Consitution of Turkey.jpg
Article 4 of the Constitution

(as of 1982)

The provision of Article 1 regarding the form of the State being a Republic, the characteristics of the Republic in Article 2, and the provisions of Article 3 shall not be amended, nor shall their amendment be proposed.

Reference articles:​


Article 1

The State of Turkey is a Republic.

Article 2

The Republic of Turkey is a democratic, secular and social state governed by rule of law, within the notions of public peace, national solidarity and justice, respecting human rights, loyal to the nationalism of Atatürk, and based on the fundamental tenets set forth in the preamble.

Article 3

The State of Turkey, with its territory and nation, is an indivisible entity.

Its language is Turkish.

Its flag, the form of which is prescribed by the relevant law, is composed of a white

crescent and star on a red background.

Its national anthem is the “Independence March”.

Its capital is Ankara.

Evolution of the Doctrine
Useful Resources

Perhaps the most well-known recent application of the doctrine is in Leyla Şahin v Turkey (2005), which is commonly known as the headscarf decision. The Constitutional Court held that the amendment to the Constitution was unconstitutional because it is a derogation that detracts from Turkey's character as a republic.


Aharon Barak, “Unconstitutional Constitutional Amendments” (2011) 44 Isr. L. Rev. 321-340. Available at https://papers.ssrn.com/sol3/papers.cfm?abstract_id=2686046


Ergun Ozbudun, Judicial Review of Constitutional Amendments in Turkey, 15(4) Eur. Pub. L. 533. Available at http://heinonline.org/hol-cgi-bin/get_pdf.cgi?handle=hein.kluwer/epl0015&section=44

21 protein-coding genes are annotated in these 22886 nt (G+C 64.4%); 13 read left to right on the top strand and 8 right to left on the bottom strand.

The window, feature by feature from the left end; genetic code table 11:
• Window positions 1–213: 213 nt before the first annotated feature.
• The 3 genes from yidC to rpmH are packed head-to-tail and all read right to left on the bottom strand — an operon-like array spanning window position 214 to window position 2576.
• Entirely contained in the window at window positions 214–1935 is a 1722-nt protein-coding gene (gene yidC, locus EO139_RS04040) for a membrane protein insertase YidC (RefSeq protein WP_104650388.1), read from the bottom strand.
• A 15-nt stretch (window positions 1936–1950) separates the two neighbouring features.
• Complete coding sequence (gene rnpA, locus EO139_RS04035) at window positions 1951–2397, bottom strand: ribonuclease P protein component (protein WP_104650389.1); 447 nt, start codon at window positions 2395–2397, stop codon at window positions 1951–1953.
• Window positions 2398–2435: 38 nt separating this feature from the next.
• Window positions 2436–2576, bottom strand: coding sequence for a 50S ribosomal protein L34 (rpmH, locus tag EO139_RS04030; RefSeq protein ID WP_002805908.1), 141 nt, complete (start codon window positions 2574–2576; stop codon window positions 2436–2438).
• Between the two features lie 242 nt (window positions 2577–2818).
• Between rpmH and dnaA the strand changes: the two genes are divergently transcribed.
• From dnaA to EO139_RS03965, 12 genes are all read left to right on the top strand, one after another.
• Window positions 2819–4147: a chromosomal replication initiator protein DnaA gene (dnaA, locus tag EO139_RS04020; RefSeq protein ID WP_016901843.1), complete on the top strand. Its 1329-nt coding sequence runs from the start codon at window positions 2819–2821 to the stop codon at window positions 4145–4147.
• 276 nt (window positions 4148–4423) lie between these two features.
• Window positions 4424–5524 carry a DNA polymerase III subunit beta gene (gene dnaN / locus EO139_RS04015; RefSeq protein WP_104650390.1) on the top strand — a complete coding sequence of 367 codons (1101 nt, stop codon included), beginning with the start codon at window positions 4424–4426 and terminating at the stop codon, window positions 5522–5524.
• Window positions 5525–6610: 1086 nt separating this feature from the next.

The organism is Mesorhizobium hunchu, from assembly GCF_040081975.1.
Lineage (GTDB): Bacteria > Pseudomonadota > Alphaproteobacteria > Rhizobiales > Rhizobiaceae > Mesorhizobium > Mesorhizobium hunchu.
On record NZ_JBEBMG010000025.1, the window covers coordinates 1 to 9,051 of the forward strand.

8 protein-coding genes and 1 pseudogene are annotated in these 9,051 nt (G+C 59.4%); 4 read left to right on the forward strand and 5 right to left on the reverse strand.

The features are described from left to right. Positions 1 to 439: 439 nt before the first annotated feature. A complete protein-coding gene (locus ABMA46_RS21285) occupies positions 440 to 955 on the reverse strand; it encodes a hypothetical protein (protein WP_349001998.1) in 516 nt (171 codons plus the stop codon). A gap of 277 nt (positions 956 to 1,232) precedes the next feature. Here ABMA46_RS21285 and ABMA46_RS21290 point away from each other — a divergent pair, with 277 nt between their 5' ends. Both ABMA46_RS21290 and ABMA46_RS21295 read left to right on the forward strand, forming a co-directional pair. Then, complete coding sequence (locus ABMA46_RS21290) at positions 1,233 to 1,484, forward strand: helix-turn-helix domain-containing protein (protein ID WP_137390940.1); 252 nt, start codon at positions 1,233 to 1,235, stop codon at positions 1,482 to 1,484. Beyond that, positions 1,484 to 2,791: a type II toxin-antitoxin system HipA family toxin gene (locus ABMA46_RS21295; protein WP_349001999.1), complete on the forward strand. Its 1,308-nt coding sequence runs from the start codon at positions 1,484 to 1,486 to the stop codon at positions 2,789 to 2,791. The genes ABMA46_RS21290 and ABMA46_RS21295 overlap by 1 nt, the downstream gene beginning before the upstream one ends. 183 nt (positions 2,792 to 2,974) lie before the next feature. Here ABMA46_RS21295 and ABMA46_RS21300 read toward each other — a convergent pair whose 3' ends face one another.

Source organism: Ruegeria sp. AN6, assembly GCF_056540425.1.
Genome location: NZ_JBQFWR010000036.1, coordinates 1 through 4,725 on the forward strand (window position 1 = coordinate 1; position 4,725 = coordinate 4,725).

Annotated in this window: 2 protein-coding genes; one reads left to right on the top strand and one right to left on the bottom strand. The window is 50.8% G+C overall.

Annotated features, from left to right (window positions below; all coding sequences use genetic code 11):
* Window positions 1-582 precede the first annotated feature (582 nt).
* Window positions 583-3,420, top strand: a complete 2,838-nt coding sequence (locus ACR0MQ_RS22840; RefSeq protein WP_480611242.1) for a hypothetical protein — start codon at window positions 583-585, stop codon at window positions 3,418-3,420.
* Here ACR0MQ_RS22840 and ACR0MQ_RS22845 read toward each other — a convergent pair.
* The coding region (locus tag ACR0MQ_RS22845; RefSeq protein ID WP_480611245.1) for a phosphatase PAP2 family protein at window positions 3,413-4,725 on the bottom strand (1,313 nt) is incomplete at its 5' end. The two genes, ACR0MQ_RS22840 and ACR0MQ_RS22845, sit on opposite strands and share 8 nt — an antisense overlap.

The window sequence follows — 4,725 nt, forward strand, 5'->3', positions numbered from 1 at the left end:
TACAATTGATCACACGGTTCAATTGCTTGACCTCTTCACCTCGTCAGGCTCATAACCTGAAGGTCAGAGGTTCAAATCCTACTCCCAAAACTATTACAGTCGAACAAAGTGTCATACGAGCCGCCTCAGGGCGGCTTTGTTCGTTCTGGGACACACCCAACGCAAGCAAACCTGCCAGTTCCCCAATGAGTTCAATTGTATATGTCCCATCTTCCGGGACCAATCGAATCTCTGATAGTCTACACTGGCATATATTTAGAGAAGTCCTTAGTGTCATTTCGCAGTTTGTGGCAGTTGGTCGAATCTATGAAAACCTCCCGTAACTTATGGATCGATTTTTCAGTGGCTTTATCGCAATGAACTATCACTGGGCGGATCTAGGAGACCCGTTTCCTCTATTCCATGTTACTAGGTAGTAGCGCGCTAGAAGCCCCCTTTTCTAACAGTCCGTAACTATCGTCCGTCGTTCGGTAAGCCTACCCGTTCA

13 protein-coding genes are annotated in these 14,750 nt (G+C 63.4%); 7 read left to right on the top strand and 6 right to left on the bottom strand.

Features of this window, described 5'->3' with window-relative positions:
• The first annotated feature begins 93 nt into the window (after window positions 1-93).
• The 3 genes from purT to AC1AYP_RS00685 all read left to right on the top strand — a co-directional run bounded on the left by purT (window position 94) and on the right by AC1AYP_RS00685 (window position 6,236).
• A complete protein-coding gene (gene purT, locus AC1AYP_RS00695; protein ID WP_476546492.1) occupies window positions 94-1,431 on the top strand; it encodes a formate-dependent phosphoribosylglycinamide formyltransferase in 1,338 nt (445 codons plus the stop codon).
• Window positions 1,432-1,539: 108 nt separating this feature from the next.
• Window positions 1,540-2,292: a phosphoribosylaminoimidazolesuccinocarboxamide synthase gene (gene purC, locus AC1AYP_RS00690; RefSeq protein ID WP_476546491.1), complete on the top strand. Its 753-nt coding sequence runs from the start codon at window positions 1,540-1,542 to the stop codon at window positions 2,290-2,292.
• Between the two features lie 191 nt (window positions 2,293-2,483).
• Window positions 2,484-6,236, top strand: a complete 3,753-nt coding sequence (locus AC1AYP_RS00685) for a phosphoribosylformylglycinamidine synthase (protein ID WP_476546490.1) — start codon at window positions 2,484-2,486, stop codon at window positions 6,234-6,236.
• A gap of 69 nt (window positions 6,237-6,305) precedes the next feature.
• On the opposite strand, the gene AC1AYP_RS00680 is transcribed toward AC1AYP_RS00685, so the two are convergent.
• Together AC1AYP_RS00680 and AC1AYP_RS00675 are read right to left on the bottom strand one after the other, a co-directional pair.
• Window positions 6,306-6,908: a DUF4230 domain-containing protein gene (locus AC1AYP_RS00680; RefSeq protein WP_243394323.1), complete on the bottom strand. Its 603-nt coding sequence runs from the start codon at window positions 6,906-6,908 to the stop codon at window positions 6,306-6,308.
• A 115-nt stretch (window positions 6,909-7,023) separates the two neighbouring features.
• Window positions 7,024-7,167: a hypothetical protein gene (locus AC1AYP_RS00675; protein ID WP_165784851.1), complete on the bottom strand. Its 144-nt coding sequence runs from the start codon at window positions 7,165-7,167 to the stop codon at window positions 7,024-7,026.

European Court of Human Rights – Summaries of Judgement, “Leyla Sahin v. Turkey - Zeynep Tekin v. Turkey” (2004-2005) 15 Human Rights Case Digest 281. Available at https://heinonline.org/HOL/Page?handle=hein.journals/hurcd15&id=285&collection=journals&index


Lars Vinx and Gülsen Seven “The Democratic Legitimacy of Strong Constitutional Entrenchment: The Cases of Turkey and India” Available at https://pdfs.semanticscholar.org/03dd/d5b9059f496f18c537f91ba704cde0c9ed9e.pdf


Richard Albert, David Landau, Pietro Faraguna and Simon Drugda, “2016 Global Review of Constitutional Law” I·CONnect-Clough Center 216-220. Available at https://papers.ssrn.com/sol3/papers.cfm?abstract_id=3014378


Yaniv Roznai, “Unconstitutional Constitutional Amendments: A Study of the Nature and Limits of Constitutional Amendment Powers” (2014) Available at http://etheses.lse.ac.uk/915/1/Roznai_Unconstitutional-constitutional-amendments.pdf


Yaniv Roznai and Serkan Yolcu, “An unconstitutional constitutional amendment—The Turkish perspective: A comment on the Turkish Constitutional Court’s headscarf decision” (2012) 10(1) International Journal of Constitutional Law 175–207. Available at https://academic.oup.com/icon/article/10/1/175/689940


Yaniv Roznai, “Unconstitutional Constitutional Amendments - The Migration and Success of a Constitutional Idea” (2013) 61 Am. J. Comp. L. 657-719. Available at https://papers.ssrn.com/sol3/papers.cfm?abstract_id=2297734



Ergun Özbudun, “The Constitutional System of Turkey: 1876 to Present” (Palgrave: New York, 2011) Available at https://books.google.com.hk/books?id=gcfGAAAAQBAJ&pg=PA162&lpg=PA162&dq=Turkish+Constitutional+Court,+June+5,+2008,+No.+2008/16;&source=bl&ots=vpNnHXlhNc&sig=ACfU3U2DaLYwEgf7emRNnHqaXtM65Nl9NQ&hl=en&sa=X&ved=2ahUKEwjR6o_tpPDjAhWbFogKHRaOC3gQ6AEwCnoECAgQAQ#v=onepage&q=Turkish%20Constitutional%20Court%2C%20June%205%2C%202008%2C%20No.%202008%2F16%3B&f=false


Ergun Özbudun & Ömer Faruk Gençkaya, “Democratization and the Politics of Constitution-Making in Turkey” (Central European University Press, 2009). Available at https://epdf.pub/democratization-and-the-politics-of-constitution-making-in-turkey.html


Kemal Gözler, “Judicial Review of Constitutional Amendments: A Comparative Study” (Ekin Press, 2008) Available at http://www.anayasa.gen.tr/jrca.pdf



Turkish Constitutional Law Materials in English by Kemal Gözler